Total Hires New Exploration Chief After Oil Finds Prove Elusive

Total SA said it plans to overhaul exploration after an almost four-year push by Europe’s second-biggest oil company for big new finds was “unsuccessful.”

Total hired Kevin McLachlan as new head of exploration, charged with reassessing the company’s drilling strategy, Chief Executive Officer Christophe de Margerie told analysts at an investor day in London. McLachlan comes from Murphy Oil Corp.

“We need a complete reassessment of what happened” to avoid more “disappointment,” de Margerie said.

Total unveiled in early 2011 plans to be bolder by drilling in areas considered riskier that had a chance of reaping bigger rewards. The company, based outside Paris, spent more than $10 billion as it sought finds that would help boost production.

“We have been more successful in acquiring new discoveries than making them,” Chief Financial Officer Patrick de La Chevardiere told journalists today.

Total today also announced cuts in production targets for the next three years and a drive to reduce costs and sell more assets. The company hasn’t decided whether the exploration budget will be decreased next year, de Margerie said.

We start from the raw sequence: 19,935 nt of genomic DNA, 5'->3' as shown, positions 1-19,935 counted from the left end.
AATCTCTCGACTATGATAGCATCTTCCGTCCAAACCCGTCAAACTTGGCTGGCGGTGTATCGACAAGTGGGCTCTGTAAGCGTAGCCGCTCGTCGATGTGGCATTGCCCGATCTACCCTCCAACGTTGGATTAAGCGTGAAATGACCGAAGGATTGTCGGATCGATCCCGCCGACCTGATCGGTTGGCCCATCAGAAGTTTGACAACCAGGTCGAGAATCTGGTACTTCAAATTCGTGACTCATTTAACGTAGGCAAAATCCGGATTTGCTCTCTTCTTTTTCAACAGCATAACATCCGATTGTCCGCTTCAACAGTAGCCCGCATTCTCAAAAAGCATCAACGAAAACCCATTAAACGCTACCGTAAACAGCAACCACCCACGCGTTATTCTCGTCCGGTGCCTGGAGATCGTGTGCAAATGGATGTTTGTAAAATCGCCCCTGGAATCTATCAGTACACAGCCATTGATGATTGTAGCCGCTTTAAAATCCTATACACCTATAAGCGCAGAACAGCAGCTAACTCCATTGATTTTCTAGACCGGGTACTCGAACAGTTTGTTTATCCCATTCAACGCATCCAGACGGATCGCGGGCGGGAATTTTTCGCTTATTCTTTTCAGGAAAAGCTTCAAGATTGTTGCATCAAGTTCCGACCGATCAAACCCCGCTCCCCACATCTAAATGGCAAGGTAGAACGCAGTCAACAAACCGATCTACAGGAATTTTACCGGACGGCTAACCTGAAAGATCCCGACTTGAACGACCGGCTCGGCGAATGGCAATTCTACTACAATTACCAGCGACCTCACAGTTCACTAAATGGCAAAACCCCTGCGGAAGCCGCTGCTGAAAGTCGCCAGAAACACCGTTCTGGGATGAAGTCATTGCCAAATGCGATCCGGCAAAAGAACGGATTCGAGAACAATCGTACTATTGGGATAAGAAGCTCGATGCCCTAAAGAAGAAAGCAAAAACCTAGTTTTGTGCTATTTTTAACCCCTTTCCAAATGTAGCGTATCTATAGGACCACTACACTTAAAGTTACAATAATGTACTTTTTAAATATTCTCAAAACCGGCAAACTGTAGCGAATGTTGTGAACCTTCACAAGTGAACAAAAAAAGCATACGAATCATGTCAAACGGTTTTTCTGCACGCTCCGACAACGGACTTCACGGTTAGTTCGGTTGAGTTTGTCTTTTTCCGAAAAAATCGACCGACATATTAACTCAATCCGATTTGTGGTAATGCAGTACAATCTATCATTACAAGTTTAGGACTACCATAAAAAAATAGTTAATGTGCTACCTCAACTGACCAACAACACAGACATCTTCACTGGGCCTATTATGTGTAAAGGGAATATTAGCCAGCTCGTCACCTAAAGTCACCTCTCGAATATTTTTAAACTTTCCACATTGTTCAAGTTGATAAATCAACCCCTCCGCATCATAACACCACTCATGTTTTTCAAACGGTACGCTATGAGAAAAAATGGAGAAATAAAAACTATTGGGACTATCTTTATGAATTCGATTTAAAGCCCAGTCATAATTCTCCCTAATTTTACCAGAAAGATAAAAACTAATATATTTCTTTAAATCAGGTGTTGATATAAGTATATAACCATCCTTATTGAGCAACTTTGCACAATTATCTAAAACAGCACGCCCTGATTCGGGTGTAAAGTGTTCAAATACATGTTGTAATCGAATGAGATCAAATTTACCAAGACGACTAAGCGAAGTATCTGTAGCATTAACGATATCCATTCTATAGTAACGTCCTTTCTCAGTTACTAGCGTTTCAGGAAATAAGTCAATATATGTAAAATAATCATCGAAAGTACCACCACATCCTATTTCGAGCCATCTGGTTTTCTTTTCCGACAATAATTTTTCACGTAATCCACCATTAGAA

Exploration spending this year was stable at $2.8 billion for 60 wells compared with 2013. The figures were $2.5 billion in 2012 and $2 billion the prior year. Total today highlighted 11 key wells planned for 2015 including off Angola, Brazil and in the Gulf of Mexico.

Tullow Oil

While peers have struck resources off Africa, Europe and the Americas, Total has mostly been forced to pursue acquisitions and alliances to access new reserves. The company bought a stake in Tullow Oil Plc’s discoveries in Uganda and forged an exploration venture with smaller competitor Cobalt International Energy Inc. in the Gulf of Mexico.

While Eni SpA and Statoil have had finds off Africa and the Americas, respectively, Total reported empty wells in the Gulf of Mexico and off French Guiana. The company instead has won an auction for Brazil’s Libra field in October and bought a stake in gas discoveries in Papua New Guinea in December.

“Frankly the results have been disappointing,” Arnaud Breuillac, head of exploration and production, told analysts today. “There have been small discoveries but we haven’t been able to find the elephant that we’ve been looking for.”

Total will be looking to McLachlan to “reorientate” the company’s exploration strategy, Breuillac said.

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